INTRO: President Bush campaigned in New Mexico Sunday, while his Democratic Party challenger, John Kerry, pressed for votes in Florida. VOA's Michael Bowman reports, with little over a week before the election, public opinion polls continue to show an extremely tight presidential race.

TEXT: Two recent polls of likely voters [Zogby and Newsweek] both show President Bush leading Senator Kerry 48-to-46 percent - a two-point difference that is within the margin of error for both polls. Other surveys of likely voters have yielded similar results, showing President Bush ahead on a national basis, but just barely ahead.

Republican strategists note that Mr. Bush has consistently led in the vast majority of polls taken in recent weeks. Bush-Cheney campaign manager Ken Mehlman spoke on ABC's "This Week" program:


"There have been 43 polls taken since the third [presidential] debate. We [President Bush] has been ahead in 34. There have been seven that have been tied. There has been one where Senator Kerry was ahead. I like our position. We have always said the election would be close."

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But the electoral picture is complicated. In 2000, then-vice president Al Gore got more votes nationwide than George Bush. Yet Mr. Bush won the election after securing 25 all-important electoral votes in the hotly-contested state of Florida. This year, President Bush leads Senator Kerry by 30-percent or more in many sparsely-populated states like Utah and Wyoming. But in critical, so-called "battleground" states, like voter-rich Ohio and Pennsylvania, the contest is more evenly matched.

Speaking on NBC's "Meet the Press", Democratic National Committee Chairman Terry McAuliffe said Mr. Kerry is doing well in the states where the election will be decided.


"Every one of the polls has John Kerry leading in the battleground states. The polls have us [Kerry] up in Ohio - [with] 20 electoral votes. If we win Florida and Ohio, the election is over [Kerry wins]."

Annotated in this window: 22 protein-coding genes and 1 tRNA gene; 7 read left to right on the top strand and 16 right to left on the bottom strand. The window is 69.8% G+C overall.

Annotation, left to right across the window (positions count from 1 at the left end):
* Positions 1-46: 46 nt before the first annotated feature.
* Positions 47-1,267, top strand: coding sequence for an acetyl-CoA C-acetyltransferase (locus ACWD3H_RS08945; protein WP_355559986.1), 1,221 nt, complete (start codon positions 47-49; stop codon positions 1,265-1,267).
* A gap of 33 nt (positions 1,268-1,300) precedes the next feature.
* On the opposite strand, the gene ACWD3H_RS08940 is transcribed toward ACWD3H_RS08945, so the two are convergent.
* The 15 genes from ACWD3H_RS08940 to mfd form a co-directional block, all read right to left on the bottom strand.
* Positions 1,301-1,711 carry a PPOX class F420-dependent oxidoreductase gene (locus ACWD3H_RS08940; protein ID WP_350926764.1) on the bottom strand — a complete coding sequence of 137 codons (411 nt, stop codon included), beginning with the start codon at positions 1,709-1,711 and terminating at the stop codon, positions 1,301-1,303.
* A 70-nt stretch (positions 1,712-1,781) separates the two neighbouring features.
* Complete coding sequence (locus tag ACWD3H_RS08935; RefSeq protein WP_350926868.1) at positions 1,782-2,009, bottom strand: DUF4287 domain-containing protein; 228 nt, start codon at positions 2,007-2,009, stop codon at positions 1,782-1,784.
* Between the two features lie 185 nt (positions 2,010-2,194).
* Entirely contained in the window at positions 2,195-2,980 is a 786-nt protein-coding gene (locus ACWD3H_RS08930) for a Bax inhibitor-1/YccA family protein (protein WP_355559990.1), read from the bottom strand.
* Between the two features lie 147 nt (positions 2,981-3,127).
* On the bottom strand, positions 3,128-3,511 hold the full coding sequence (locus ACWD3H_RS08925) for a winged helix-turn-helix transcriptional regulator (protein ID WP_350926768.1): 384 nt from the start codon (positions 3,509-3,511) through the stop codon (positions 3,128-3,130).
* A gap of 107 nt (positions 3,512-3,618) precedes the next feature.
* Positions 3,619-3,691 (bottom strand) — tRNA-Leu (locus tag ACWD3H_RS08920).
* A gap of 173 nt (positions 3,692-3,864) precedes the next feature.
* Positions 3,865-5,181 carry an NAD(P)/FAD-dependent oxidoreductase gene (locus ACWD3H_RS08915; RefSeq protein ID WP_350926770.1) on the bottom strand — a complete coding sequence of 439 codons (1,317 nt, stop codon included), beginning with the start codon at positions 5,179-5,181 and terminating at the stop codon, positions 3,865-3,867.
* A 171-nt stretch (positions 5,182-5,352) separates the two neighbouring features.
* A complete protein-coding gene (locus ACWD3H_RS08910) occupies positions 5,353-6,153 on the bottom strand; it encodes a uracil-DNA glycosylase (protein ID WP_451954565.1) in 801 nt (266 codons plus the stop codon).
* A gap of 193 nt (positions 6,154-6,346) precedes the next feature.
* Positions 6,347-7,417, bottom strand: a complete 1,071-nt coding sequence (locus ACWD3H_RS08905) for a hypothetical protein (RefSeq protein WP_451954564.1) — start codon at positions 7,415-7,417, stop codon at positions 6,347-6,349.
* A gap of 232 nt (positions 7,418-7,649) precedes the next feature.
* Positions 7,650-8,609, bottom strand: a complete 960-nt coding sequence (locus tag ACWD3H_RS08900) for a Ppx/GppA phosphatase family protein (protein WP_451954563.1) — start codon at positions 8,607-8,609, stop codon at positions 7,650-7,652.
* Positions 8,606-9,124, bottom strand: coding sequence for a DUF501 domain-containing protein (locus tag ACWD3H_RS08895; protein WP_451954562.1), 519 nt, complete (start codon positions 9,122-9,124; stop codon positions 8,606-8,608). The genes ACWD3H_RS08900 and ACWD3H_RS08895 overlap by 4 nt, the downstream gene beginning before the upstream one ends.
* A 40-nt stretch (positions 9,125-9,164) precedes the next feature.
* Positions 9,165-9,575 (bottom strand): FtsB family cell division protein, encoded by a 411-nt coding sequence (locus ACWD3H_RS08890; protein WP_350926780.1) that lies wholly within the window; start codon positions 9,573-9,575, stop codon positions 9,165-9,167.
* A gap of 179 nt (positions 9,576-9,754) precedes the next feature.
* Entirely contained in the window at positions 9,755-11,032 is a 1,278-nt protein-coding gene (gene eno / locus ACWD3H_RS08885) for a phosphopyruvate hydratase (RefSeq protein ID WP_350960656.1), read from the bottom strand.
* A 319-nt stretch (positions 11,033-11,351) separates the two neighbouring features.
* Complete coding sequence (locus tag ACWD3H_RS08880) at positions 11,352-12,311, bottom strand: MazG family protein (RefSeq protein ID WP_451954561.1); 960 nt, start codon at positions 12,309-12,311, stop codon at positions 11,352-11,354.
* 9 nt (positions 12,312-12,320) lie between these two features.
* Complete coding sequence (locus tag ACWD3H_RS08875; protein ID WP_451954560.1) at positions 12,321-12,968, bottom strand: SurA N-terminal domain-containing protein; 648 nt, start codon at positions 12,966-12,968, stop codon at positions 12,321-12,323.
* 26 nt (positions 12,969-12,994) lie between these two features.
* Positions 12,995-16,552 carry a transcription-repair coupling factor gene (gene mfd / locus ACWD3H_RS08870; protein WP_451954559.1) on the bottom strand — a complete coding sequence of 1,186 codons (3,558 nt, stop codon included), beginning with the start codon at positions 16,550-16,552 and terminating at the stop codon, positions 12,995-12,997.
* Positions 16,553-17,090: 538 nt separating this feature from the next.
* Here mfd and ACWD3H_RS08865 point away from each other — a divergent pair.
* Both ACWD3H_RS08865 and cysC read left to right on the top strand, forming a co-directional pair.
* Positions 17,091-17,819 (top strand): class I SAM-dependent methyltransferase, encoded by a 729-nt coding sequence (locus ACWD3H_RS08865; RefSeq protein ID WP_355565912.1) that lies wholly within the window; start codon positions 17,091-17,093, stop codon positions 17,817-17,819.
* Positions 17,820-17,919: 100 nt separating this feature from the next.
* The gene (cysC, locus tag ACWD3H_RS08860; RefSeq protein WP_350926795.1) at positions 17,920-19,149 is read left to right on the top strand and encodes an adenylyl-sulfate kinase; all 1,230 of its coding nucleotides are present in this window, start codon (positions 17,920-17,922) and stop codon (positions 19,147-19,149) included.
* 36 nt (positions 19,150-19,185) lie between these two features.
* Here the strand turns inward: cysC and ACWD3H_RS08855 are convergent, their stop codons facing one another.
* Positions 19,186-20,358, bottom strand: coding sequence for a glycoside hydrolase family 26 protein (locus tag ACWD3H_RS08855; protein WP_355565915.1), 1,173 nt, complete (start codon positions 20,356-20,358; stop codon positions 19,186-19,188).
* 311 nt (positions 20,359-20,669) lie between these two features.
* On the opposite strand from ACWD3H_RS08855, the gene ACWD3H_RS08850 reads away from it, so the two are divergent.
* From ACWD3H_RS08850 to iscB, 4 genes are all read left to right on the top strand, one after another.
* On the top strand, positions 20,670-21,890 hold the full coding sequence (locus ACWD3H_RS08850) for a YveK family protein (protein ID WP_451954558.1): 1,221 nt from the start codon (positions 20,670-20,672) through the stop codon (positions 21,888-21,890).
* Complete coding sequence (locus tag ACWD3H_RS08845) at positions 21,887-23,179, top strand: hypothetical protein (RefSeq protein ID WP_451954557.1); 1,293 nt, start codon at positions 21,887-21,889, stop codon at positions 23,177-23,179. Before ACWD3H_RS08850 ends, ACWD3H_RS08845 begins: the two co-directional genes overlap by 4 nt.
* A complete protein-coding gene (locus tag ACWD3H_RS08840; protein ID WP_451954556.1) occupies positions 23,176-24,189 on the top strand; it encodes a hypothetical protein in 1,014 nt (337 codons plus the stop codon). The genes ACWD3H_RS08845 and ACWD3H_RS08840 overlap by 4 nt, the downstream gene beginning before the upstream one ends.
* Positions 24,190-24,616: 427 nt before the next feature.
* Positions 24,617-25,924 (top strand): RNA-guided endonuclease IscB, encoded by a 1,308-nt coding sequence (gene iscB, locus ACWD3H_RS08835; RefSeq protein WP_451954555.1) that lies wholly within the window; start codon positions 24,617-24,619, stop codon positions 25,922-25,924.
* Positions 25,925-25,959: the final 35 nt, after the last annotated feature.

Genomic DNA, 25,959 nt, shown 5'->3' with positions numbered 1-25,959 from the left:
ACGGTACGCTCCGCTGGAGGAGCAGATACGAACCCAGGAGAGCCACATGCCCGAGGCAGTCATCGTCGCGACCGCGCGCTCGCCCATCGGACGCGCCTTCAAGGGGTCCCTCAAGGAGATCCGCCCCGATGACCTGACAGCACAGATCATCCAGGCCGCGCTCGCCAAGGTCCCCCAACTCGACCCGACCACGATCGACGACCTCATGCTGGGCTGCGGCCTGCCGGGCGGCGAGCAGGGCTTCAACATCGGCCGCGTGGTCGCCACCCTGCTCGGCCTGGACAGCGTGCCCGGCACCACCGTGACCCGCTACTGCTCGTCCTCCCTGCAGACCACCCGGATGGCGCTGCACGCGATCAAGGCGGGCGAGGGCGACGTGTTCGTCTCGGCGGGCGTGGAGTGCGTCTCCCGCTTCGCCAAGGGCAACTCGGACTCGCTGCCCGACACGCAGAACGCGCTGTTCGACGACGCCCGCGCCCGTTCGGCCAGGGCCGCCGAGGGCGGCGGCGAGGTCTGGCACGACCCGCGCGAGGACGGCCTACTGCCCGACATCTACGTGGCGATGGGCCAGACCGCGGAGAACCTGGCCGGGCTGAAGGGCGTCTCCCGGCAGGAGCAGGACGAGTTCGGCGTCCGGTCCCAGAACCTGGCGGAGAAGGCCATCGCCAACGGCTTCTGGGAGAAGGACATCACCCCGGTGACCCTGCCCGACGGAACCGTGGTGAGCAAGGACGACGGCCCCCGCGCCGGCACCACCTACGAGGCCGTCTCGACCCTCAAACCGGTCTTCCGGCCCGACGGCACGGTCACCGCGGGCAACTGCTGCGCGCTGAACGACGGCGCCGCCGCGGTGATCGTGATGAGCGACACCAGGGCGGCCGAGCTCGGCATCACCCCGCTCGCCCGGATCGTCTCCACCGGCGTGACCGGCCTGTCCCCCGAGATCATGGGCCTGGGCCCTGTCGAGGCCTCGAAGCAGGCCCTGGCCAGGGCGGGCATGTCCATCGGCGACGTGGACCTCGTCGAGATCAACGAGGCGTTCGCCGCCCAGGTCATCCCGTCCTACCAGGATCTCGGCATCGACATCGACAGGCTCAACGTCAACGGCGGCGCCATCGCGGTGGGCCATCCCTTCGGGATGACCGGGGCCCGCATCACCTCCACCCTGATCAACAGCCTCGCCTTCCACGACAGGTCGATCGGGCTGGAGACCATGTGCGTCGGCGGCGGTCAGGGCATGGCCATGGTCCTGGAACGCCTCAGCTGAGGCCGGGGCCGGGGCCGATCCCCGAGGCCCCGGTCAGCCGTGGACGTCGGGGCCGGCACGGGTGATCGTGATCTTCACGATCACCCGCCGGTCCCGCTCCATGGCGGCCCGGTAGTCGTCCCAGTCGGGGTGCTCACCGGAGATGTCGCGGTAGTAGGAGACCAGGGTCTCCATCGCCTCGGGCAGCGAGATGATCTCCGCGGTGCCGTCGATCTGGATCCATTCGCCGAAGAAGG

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Both candidates will have well-known figures at their side in the final days before the November 2 vote. On the Republican side, California Governor and action-movie star Arnold Schwarzenegger is slated to appeal for votes on the president's behalf. John Kerry will get help from former-president Bill Clinton, who is scheduled to appear in Pennsylvania and Florida despite having undergone heart surgery last month.

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Speaking on "Fox News Sunday", Kerry campaign advisor Tad Devine said Mr. Clinton will provide a boost to the Democratic ticket.

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"President Clinton has enormous standing with the base of the Democratic Party. He will energize it."

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But White House Communications Director Dan Bartlett sees Mr. Clinton's appearances as a sign of weakness on the Kerry side.


"President Clinton - we all wish him well and hope he is feeling better, but the fact that John Kerry is going to have to roll him off the surgery table and onto the campaign trail demonstrates that he [Kerry] is underperforming in key parts of his own constituency."

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Yet both parties are working to mobilize their base. Political analysts say, in a close race, voter turnout will be critical - and the better a candidate energizes his party's core constituencies, the better his chances of victory at the polls. (SIGNED)